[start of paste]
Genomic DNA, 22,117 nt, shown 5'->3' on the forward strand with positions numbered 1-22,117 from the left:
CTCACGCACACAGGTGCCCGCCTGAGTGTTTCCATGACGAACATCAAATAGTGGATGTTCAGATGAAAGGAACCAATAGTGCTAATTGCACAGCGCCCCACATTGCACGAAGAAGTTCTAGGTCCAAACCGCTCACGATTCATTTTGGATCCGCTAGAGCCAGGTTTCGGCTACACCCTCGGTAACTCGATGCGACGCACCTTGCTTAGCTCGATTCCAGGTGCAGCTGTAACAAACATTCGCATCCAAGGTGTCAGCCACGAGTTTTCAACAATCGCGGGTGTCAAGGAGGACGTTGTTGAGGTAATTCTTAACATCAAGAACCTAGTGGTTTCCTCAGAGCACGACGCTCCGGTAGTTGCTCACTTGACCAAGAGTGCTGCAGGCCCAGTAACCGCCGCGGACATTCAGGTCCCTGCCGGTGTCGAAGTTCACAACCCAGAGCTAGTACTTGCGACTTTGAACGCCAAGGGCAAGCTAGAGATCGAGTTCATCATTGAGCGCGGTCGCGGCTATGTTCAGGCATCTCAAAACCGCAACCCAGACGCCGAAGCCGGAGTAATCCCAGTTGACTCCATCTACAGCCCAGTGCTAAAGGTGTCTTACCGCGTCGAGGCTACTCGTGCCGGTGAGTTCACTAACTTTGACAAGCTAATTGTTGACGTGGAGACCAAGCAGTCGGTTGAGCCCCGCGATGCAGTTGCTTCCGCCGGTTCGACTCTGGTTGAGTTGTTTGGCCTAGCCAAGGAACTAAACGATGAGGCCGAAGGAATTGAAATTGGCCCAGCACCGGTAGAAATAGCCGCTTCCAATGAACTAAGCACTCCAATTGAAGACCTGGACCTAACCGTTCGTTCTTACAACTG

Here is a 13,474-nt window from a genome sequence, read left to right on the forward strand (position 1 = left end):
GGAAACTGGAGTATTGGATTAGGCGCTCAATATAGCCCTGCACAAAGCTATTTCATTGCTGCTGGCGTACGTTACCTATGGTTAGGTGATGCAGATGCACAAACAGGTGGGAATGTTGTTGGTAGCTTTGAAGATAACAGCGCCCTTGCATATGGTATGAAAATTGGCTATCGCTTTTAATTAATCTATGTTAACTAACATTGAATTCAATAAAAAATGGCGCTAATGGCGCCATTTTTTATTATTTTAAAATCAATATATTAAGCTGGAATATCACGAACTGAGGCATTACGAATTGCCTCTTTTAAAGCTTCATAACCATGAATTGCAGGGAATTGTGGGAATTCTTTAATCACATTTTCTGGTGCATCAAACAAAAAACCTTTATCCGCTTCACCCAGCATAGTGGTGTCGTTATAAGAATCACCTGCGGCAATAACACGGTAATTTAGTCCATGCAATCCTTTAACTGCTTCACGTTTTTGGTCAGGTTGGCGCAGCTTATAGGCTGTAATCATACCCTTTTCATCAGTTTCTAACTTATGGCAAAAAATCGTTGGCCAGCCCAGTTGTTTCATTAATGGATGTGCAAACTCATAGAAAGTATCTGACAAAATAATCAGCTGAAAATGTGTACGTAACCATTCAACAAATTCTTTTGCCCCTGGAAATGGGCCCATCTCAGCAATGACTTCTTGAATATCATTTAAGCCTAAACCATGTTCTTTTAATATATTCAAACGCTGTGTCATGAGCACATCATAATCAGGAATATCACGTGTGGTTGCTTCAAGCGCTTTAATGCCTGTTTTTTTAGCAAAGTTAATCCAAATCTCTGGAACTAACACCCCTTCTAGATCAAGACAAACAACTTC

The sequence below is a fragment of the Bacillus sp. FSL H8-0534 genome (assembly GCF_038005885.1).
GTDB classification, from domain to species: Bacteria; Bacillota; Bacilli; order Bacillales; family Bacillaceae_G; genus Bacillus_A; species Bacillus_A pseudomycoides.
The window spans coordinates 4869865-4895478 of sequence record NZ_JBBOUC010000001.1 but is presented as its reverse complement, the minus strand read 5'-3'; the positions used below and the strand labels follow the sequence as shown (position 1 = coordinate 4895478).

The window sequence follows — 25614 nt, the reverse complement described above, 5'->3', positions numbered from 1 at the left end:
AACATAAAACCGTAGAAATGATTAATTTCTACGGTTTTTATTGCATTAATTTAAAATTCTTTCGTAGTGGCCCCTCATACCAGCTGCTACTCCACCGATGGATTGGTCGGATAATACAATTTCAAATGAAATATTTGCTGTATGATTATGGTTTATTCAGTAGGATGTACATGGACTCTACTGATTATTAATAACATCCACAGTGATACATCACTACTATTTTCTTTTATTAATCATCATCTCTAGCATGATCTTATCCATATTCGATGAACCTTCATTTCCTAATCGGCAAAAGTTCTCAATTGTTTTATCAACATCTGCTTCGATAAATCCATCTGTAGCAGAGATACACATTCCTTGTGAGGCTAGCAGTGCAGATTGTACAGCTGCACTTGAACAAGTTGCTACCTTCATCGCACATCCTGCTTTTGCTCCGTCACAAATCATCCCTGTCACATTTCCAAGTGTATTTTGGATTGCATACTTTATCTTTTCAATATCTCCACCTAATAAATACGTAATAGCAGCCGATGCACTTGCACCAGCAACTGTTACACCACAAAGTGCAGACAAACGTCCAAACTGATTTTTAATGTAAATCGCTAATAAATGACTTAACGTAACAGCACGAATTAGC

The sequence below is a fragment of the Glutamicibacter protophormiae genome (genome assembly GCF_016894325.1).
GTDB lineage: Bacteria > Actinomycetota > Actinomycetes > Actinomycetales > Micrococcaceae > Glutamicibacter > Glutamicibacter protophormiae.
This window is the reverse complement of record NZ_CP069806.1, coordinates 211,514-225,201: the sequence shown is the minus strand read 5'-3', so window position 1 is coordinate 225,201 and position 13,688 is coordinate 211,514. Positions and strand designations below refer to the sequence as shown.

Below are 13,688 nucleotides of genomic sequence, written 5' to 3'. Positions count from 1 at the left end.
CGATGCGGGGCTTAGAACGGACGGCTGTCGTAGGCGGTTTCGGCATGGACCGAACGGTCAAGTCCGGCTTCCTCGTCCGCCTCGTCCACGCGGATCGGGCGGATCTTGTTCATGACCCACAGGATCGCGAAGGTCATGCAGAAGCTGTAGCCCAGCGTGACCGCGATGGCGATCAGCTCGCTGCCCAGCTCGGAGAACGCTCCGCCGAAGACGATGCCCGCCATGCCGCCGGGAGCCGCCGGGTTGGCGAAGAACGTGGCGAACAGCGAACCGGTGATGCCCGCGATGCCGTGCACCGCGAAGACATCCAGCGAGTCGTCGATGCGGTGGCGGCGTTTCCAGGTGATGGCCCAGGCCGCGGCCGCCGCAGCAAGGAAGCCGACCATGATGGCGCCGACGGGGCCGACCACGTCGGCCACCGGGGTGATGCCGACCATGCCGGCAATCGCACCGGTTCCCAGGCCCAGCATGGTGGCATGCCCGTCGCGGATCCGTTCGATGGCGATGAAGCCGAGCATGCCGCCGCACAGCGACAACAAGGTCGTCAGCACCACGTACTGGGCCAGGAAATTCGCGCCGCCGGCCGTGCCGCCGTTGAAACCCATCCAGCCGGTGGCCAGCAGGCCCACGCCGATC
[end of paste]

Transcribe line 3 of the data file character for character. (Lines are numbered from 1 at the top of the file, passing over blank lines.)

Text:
Here is a 13,474-nt window from a genome sequence, read left to right on the forward strand (position 1 = left end):